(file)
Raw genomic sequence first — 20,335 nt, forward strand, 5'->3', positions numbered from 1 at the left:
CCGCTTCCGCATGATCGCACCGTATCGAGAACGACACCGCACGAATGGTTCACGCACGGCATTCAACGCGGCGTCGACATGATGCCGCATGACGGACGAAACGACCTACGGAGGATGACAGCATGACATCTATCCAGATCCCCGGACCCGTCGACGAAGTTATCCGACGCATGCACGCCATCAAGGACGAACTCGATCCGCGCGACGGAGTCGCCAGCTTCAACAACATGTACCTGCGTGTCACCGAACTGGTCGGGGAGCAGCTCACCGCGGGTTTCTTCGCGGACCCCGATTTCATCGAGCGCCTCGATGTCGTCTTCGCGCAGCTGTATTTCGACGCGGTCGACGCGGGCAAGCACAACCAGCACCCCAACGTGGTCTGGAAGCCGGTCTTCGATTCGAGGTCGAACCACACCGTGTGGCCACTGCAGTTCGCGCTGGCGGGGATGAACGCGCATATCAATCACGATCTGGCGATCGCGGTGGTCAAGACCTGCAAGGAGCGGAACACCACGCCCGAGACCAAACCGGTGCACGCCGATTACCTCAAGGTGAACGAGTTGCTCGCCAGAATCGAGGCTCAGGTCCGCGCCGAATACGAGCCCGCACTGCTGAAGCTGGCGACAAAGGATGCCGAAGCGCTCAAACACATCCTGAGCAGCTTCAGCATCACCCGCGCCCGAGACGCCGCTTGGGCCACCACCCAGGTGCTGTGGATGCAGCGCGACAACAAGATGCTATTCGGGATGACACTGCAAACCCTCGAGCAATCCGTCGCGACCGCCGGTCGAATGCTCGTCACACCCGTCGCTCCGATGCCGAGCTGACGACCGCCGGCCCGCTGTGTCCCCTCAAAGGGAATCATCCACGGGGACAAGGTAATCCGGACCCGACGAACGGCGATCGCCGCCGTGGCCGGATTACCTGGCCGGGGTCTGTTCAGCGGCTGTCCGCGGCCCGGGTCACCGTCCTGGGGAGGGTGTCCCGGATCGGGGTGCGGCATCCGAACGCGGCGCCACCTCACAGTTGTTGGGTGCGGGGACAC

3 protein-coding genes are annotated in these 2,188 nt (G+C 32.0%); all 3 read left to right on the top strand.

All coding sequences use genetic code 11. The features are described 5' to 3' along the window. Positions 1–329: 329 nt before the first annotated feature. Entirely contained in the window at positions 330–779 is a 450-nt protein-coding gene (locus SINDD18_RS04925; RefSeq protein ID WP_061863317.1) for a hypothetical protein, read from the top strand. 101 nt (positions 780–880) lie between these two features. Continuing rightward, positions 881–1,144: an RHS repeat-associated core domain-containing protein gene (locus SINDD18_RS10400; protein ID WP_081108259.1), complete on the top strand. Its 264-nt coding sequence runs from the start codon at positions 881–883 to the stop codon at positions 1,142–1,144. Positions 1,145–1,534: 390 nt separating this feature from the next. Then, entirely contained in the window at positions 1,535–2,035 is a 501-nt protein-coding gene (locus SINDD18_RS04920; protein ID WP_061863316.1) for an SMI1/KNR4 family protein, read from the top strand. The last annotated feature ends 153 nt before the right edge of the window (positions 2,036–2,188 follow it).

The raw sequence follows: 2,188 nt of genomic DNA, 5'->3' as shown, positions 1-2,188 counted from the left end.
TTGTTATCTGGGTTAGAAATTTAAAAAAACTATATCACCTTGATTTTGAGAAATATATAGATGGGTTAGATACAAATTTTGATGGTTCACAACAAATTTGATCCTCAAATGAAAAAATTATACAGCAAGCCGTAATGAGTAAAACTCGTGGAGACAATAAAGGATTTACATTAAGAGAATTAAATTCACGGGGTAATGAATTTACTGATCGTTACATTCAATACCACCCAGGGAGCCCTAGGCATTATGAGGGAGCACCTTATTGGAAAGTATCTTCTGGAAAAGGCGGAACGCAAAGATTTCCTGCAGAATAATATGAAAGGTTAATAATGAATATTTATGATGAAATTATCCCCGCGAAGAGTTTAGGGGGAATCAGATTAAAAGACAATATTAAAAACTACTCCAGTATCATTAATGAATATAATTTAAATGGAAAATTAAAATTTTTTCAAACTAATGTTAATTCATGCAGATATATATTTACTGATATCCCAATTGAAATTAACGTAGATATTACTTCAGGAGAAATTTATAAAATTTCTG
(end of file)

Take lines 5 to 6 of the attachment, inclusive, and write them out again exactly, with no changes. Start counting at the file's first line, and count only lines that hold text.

The raw sequence follows: 2,188 nt of genomic DNA, 5'->3' as shown, positions 1-2,188 counted from the left end.
TTGTTATCTGGGTTAGAAATTTAAAAAAACTATATCACCTTGATTTTGAGAAATATATAGATGGGTTAGATACAAATTTTGATGGTTCACAACAAATTTGATCCTCAAATGAAAAAATTATACAGCAAGCCGTAATGAGTAAAACTCGTGGAGACAATAAAGGATTTACATTAAGAGAATTAAATTCACGGGGTAATGAATTTACTGATCGTTACATTCAATACCACCCAGGGAGCCCTAGGCATTATGAGGGAGCACCTTATTGGAAAGTATCTTCTGGAAAAGGCGGAACGCAAAGATTTCCTGCAGAATAATATGAAAGGTTAATAATGAATATTTATGATGAAATTATCCCCGCGAAGAGTTTAGGGGGAATCAGATTAAAAGACAATATTAAAAACTACTCCAGTATCATTAATGAATATAATTTAAATGGAAAATTAAAATTTTTTCAAACTAATGTTAATTCATGCAGATATATATTTACTGATATCCCAATTGAAATTAACGTAGATATTACTTCAGGAGAAATTTATAAAATTTCTG